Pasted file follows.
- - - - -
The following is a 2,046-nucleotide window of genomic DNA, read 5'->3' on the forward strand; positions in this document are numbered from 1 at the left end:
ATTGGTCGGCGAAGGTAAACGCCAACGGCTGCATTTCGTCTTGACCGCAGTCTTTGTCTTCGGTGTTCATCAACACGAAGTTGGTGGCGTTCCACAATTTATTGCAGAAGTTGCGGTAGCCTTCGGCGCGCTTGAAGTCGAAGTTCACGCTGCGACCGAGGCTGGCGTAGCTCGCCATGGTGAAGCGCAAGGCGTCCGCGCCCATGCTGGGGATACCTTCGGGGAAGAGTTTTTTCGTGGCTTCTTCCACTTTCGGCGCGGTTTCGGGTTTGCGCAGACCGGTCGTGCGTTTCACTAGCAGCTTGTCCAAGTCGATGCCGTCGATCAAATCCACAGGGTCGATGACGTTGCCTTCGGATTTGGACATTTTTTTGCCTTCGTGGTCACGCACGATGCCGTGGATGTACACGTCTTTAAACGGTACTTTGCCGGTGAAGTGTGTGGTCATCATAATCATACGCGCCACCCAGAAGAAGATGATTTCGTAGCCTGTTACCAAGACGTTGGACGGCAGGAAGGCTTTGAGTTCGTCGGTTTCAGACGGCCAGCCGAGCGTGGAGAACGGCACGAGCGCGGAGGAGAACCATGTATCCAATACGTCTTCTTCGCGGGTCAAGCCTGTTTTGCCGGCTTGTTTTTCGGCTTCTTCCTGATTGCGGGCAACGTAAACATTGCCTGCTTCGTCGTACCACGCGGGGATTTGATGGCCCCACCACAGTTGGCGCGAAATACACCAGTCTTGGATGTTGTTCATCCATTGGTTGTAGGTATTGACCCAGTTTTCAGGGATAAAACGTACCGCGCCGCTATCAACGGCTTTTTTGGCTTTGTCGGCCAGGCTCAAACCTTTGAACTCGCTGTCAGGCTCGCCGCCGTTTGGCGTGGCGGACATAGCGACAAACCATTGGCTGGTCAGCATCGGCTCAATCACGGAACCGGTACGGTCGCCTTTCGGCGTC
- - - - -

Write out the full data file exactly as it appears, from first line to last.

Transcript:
The following is a 2,046-nucleotide window of genomic DNA, read 5'->3' on the forward strand; positions in this document are numbered from 1 at the left end:
ATTGGTCGGCGAAGGTAAACGCCAACGGCTGCATTTCGTCTTGACCGCAGTCTTTGTCTTCGGTGTTCATCAACACGAAGTTGGTGGCGTTCCACAATTTATTGCAGAAGTTGCGGTAGCCTTCGGCGCGCTTGAAGTCGAAGTTCACGCTGCGACCGAGGCTGGCGTAGCTCGCCATGGTGAAGCGCAAGGCGTCCGCGCCCATGCTGGGGATACCTTCGGGGAAGAGTTTTTTCGTGGCTTCTTCCACTTTCGGCGCGGTTTCGGGTTTGCGCAGACCGGTCGTGCGTTTCACTAGCAGCTTGTCCAAGTCGATGCCGTCGATCAAATCCACAGGGTCGATGACGTTGCCTTCGGATTTGGACATTTTTTTGCCTTCGTGGTCACGCACGATGCCGTGGATGTACACGTCTTTAAACGGTACTTTGCCGGTGAAGTGTGTGGTCATCATAATCATACGCGCCACCCAGAAGAAGATGATTTCGTAGCCTGTTACCAAGACGTTGGACGGCAGGAAGGCTTTGAGTTCGTCGGTTTCAGACGGCCAGCCGAGCGTGGAGAACGGCACGAGCGCGGAGGAGAACCATGTATCCAATACGTCTTCTTCGCGGGTCAAGCCTGTTTTGCCGGCTTGTTTTTCGGCTTCTTCCTGATTGCGGGCAACGTAAACATTGCCTGCTTCGTCGTACCACGCGGGGATTTGATGGCCCCACCACAGTTGGCGCGAAATACACCAGTCTTGGATGTTGTTCATCCATTGGTTGTAGGTATTGACCCAGTTTTCAGGGATAAAACGTACCGCGCCGCTATCAACGGCTTTTTTGGCTTTGTCGGCCAGGCTCAAACCTTTGAACTCGCTGTCAGGCTCGCCGCCGTTTGGCGTGGCGGACATAGCGACAAACCATTGGCTGGTCAGCATCGGCTCAATCACGGAACCGGTACGGTCGCCTTTCGGCGTC